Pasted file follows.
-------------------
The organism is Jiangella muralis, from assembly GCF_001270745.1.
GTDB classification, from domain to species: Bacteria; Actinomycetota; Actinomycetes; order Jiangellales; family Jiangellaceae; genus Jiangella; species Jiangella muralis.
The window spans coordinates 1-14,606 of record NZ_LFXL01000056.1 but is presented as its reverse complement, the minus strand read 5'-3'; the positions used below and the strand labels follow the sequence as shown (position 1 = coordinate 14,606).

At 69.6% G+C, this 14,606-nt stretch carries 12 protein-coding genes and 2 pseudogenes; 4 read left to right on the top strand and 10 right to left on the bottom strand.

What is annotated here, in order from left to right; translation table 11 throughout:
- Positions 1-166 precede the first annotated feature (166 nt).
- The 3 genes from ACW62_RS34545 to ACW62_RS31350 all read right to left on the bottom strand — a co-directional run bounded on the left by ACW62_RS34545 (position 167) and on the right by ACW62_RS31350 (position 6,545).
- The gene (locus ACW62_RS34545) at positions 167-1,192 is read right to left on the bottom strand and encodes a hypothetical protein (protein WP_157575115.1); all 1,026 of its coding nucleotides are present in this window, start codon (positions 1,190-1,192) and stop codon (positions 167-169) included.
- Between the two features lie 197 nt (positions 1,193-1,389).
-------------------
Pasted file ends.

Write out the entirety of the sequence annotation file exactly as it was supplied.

The organism is Jiangella muralis, from assembly GCF_001270745.1.
GTDB classification, from domain to species: Bacteria; Actinomycetota; Actinomycetes; order Jiangellales; family Jiangellaceae; genus Jiangella; species Jiangella muralis.
The window spans coordinates 1-14,606 of record NZ_LFXL01000056.1 but is presented as its reverse complement, the minus strand read 5'-3'; the positions used below and the strand labels follow the sequence as shown (position 1 = coordinate 14,606).

At 69.6% G+C, this 14,606-nt stretch carries 12 protein-coding genes and 2 pseudogenes; 4 read left to right on the top strand and 10 right to left on the bottom strand.

What is annotated here, in order from left to right; translation table 11 throughout:
- Positions 1-166 precede the first annotated feature (166 nt).
- The 3 genes from ACW62_RS34545 to ACW62_RS31350 all read right to left on the bottom strand — a co-directional run bounded on the left by ACW62_RS34545 (position 167) and on the right by ACW62_RS31350 (position 6,545).
- The gene (locus ACW62_RS34545) at positions 167-1,192 is read right to left on the bottom strand and encodes a hypothetical protein (protein WP_157575115.1); all 1,026 of its coding nucleotides are present in this window, start codon (positions 1,190-1,192) and stop codon (positions 167-169) included.
- Between the two features lie 197 nt (positions 1,193-1,389).